8. valis

    Jeanne Socrates - nonstop solo RTW 2018

    So you're saying that two guys sailing a proa from Half Moon Bay to the Marquesas in June were faster than Jeanne on her singlehanded route from Victoria towards Cape Horn in a displacement monohull during October? Yep, she's slower, but I'm not sure that's the point of her voyage. What I'm curious to see is how she gets through the southern trades and horse latitudes. There is a somewhat persistent high near 130W/35S, but it does get shoved around by the lows as they move east. Will she stay to the west of that, or try to find a route in front of one of the lows? (remember, lows spin clockwise south of the equator) Those lows move fast though, and it looks like she would be facing adverse winds more often than not if she tries to thread that needle.
  9. valis

    Jeanne Socrates - nonstop solo RTW 2018

    The rhumb line is what you get when you plot a straight line on a Mercator projection chart (a typical marine chart or map). As you note, this gives you a constant compass bearing. A great circle route is the result if you stretch a string from one point to another on a spherical globe. It's usually shorter than the matching rhumb line (if the direction exactly is north/south or east/west, the two lines are identical.) Jeanne still has some patches of light air ahead, but yes, it looks like she's through the worst of that now. She will sail SE when she has to, but I suspect that she will be trying to make it due south when she can for the next 1000 miles or so, given the average wind directions. Check out the windy.com GRIB display for the next nine days: There is a persistent south-pacific high around 35S / 130W that she has to get around. If it's anything like the NPAC High (and I assume it is), she's going to want to sail around the western edge of that. While you're looking at the forecast, watch the low-pressure systems marching from west to east at around 50S. In some areas the waves are 32 ft @ 13 seconds. It's all pretty hairy. Of course Jeanne is currently about 2,500 miles north of that spot.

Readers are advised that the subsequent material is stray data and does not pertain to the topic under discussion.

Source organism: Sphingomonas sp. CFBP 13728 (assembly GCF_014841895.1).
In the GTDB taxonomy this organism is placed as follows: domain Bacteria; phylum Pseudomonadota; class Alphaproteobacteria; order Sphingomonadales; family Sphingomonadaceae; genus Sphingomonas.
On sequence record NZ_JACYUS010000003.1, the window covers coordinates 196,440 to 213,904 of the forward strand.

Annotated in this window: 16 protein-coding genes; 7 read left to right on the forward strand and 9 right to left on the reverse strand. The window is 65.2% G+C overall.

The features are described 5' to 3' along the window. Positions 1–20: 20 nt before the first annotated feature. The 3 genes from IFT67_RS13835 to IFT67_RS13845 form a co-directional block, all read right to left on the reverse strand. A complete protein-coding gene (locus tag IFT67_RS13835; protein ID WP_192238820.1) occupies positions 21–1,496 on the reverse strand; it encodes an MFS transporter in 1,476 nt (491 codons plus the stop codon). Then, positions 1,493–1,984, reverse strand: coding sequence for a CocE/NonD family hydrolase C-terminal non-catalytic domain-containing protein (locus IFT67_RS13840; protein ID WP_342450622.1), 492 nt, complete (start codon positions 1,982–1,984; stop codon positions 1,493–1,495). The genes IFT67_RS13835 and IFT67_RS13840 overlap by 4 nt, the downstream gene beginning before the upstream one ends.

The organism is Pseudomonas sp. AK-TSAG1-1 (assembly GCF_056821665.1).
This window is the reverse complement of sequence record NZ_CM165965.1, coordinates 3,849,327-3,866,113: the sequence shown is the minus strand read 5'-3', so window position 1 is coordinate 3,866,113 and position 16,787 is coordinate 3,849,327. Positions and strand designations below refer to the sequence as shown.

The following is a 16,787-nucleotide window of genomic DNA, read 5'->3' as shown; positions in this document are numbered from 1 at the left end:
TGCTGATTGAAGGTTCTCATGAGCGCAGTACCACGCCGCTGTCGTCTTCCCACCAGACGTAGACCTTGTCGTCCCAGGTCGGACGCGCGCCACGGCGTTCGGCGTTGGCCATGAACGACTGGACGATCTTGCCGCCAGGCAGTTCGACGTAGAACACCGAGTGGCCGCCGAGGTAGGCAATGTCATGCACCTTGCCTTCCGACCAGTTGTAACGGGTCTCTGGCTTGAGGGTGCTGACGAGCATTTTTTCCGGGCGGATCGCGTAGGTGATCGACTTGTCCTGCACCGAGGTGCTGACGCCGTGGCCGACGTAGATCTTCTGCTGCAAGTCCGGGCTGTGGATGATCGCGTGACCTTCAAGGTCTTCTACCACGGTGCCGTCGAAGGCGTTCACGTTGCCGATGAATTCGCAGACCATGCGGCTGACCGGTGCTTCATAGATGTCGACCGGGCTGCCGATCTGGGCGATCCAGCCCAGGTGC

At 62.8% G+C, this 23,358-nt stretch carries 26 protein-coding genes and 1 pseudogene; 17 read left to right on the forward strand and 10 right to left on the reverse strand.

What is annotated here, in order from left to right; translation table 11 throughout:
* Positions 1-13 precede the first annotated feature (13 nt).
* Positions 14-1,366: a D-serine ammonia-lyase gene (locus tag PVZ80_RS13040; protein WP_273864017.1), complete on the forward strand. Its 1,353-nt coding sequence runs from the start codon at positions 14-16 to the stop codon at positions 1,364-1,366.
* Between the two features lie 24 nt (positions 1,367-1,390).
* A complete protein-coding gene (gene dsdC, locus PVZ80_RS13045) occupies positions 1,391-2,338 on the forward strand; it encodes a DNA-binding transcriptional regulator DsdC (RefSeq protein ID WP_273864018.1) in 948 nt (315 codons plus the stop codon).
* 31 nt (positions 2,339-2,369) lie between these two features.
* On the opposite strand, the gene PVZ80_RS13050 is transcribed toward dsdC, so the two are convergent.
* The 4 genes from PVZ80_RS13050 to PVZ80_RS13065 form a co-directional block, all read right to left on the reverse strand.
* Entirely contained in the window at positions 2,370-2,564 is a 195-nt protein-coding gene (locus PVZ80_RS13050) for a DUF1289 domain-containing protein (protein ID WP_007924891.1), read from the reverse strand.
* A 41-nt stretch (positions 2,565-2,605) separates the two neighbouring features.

10. valis

    Jeanne Socrates - nonstop solo RTW 2018

    Here's the wind in 24 hours. Even though the "Maxwell's Daemon" strategy of maximizing the microscopic gains and minimizing the microscopic losses during random light-air conditions is probably her best bet, this is hard on the boat. During my Pacific Cup races, many of the fleet's gear failures were caused by slatting about in no wind and confused seas. We always tried to get somewhere else, but if she can just sit it out and wait for favorable winds it might be prudent to button things up so there's less shock-loading on the rigging. But that's uncomfortable too, and having sail up will reduce the rolling...
  11. valis

    Jeanne Socrates - nonstop solo RTW 2018

    So she sailed in whatever direction she could for nearly two days, then was able to head south-ish for a day, gaining about 60 miles. But now a much larger dead zone has moved on top of Nereida. It's going to be another few frustrating days.
  12. valis

    Jeanne Socrates - nonstop solo RTW 2018

    Wait long enough and the wind will find you. Still waiting...
  13. valis

    Fishermen!

    You said this: So we assumed this related to whatever point you were trying to make.
  14. valis

    Fishermen!

    So it's kind of like San Francisco's "Three Bridge Fiasco" race? 300+/- sailboats.